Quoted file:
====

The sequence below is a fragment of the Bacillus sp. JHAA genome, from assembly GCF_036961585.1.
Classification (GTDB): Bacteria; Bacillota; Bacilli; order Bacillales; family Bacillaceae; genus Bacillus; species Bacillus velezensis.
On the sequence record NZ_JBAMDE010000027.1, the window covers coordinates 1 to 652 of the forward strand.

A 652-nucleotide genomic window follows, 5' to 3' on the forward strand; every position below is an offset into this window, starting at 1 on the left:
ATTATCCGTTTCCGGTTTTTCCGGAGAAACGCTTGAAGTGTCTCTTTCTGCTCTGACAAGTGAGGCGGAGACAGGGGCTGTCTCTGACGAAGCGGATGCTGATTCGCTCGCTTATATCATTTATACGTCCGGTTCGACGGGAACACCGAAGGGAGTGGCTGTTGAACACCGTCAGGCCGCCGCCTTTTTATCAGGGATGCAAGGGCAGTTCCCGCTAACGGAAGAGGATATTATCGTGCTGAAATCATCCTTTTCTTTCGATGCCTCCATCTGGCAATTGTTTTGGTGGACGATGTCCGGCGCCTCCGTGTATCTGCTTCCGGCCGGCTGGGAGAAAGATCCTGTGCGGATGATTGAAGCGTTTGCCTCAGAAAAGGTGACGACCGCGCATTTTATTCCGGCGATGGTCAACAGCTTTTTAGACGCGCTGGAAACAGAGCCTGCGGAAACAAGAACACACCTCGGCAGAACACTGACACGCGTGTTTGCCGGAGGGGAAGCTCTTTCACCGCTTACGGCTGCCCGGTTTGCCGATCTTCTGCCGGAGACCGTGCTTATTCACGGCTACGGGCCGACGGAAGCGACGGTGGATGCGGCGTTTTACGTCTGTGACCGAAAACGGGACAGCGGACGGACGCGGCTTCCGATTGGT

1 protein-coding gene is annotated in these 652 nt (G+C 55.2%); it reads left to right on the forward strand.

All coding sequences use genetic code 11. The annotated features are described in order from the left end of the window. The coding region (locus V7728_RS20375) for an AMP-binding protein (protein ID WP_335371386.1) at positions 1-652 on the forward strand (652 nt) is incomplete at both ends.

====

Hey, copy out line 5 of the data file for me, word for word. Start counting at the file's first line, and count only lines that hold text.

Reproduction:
ATTATCCGTTTCCGGTTTTTCCGGAGAAACGCTTGAAGTGTCTCTTTCTGCTCTGACAAGTGAGGCGGAGACAGGGGCTGTCTCTGACGAAGCGGATGCTGATTCGCTCGCTTATATCATTTATACGTCCGGTTCGACGGGAACACCGAAGGGAGTGGCTGTTGAACACCGTCAGGCCGCCGCCTTTTTATCAGGGATGCAAGGGCAGTTCCCGCTAACGGAAGAGGATATTATCGTGCTGAAATCATCCTTTTCTTTCGATGCCTCCATCTGGCAATTGTTTTGGTGGACGATGTCCGGCGCCTCCGTGTATCTGCTTCCGGCCGGCTGGGAGAAAGATCCTGTGCGGATGATTGAAGCGTTTGCCTCAGAAAAGGTGACGACCGCGCATTTTATTCCGGCGATGGTCAACAGCTTTTTAGACGCGCTGGAAACAGAGCCTGCGGAAACAAGAACACACCTCGGCAGAACACTGACACGCGTGTTTGCCGGAGGGGAAGCTCTTTCACCGCTTACGGCTGCCCGGTTTGCCGATCTTCTGCCGGAGACCGTGCTTATTCACGGCTACGGGCCGACGGAAGCGACGGTGGATGCGGCGTTTTACGTCTGTGACCGAAAACGGGACAGCGGACGGACGCGGCTTCCGATTGGT